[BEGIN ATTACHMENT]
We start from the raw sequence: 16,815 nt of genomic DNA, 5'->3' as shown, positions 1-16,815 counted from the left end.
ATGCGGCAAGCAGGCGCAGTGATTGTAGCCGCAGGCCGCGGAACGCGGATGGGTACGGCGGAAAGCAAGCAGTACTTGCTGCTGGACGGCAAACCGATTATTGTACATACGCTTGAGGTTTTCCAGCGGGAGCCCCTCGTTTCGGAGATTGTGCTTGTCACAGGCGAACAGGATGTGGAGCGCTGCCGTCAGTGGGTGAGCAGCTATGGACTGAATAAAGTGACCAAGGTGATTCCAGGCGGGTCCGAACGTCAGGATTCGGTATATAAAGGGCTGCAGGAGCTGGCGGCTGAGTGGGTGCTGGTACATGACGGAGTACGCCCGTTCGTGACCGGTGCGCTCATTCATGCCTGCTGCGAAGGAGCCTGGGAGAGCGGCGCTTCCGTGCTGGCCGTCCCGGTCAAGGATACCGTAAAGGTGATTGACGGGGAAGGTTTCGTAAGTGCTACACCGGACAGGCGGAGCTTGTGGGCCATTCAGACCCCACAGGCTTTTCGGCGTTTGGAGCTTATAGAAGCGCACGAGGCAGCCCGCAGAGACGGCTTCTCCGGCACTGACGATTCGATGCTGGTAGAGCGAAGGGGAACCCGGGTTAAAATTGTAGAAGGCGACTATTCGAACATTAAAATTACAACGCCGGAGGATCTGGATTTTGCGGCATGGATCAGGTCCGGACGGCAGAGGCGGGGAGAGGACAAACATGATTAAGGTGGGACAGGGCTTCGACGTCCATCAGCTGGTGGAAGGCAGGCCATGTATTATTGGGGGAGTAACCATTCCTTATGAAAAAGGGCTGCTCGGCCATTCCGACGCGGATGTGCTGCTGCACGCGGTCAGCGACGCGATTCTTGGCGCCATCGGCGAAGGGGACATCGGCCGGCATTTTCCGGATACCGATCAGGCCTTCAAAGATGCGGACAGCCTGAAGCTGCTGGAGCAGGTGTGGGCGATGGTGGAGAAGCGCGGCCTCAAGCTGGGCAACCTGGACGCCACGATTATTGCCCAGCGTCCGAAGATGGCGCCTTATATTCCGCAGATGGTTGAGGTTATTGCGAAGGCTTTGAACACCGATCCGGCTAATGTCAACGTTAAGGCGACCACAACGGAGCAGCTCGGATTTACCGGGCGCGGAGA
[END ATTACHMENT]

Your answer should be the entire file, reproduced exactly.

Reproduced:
We start from the raw sequence: 16,815 nt of genomic DNA, 5'->3' as shown, positions 1-16,815 counted from the left end.
ATGCGGCAAGCAGGCGCAGTGATTGTAGCCGCAGGCCGCGGAACGCGGATGGGTACGGCGGAAAGCAAGCAGTACTTGCTGCTGGACGGCAAACCGATTATTGTACATACGCTTGAGGTTTTCCAGCGGGAGCCCCTCGTTTCGGAGATTGTGCTTGTCACAGGCGAACAGGATGTGGAGCGCTGCCGTCAGTGGGTGAGCAGCTATGGACTGAATAAAGTGACCAAGGTGATTCCAGGCGGGTCCGAACGTCAGGATTCGGTATATAAAGGGCTGCAGGAGCTGGCGGCTGAGTGGGTGCTGGTACATGACGGAGTACGCCCGTTCGTGACCGGTGCGCTCATTCATGCCTGCTGCGAAGGAGCCTGGGAGAGCGGCGCTTCCGTGCTGGCCGTCCCGGTCAAGGATACCGTAAAGGTGATTGACGGGGAAGGTTTCGTAAGTGCTACACCGGACAGGCGGAGCTTGTGGGCCATTCAGACCCCACAGGCTTTTCGGCGTTTGGAGCTTATAGAAGCGCACGAGGCAGCCCGCAGAGACGGCTTCTCCGGCACTGACGATTCGATGCTGGTAGAGCGAAGGGGAACCCGGGTTAAAATTGTAGAAGGCGACTATTCGAACATTAAAATTACAACGCCGGAGGATCTGGATTTTGCGGCATGGATCAGGTCCGGACGGCAGAGGCGGGGAGAGGACAAACATGATTAAGGTGGGACAGGGCTTCGACGTCCATCAGCTGGTGGAAGGCAGGCCATGTATTATTGGGGGAGTAACCATTCCTTATGAAAAAGGGCTGCTCGGCCATTCCGACGCGGATGTGCTGCTGCACGCGGTCAGCGACGCGATTCTTGGCGCCATCGGCGAAGGGGACATCGGCCGGCATTTTCCGGATACCGATCAGGCCTTCAAAGATGCGGACAGCCTGAAGCTGCTGGAGCAGGTGTGGGCGATGGTGGAGAAGCGCGGCCTCAAGCTGGGCAACCTGGACGCCACGATTATTGCCCAGCGTCCGAAGATGGCGCCTTATATTCCGCAGATGGTTGAGGTTATTGCGAAGGCTTTGAACACCGATCCGGCTAATGTCAACGTTAAGGCGACCACAACGGAGCAGCTCGGATTTACCGGGCGCGGAGA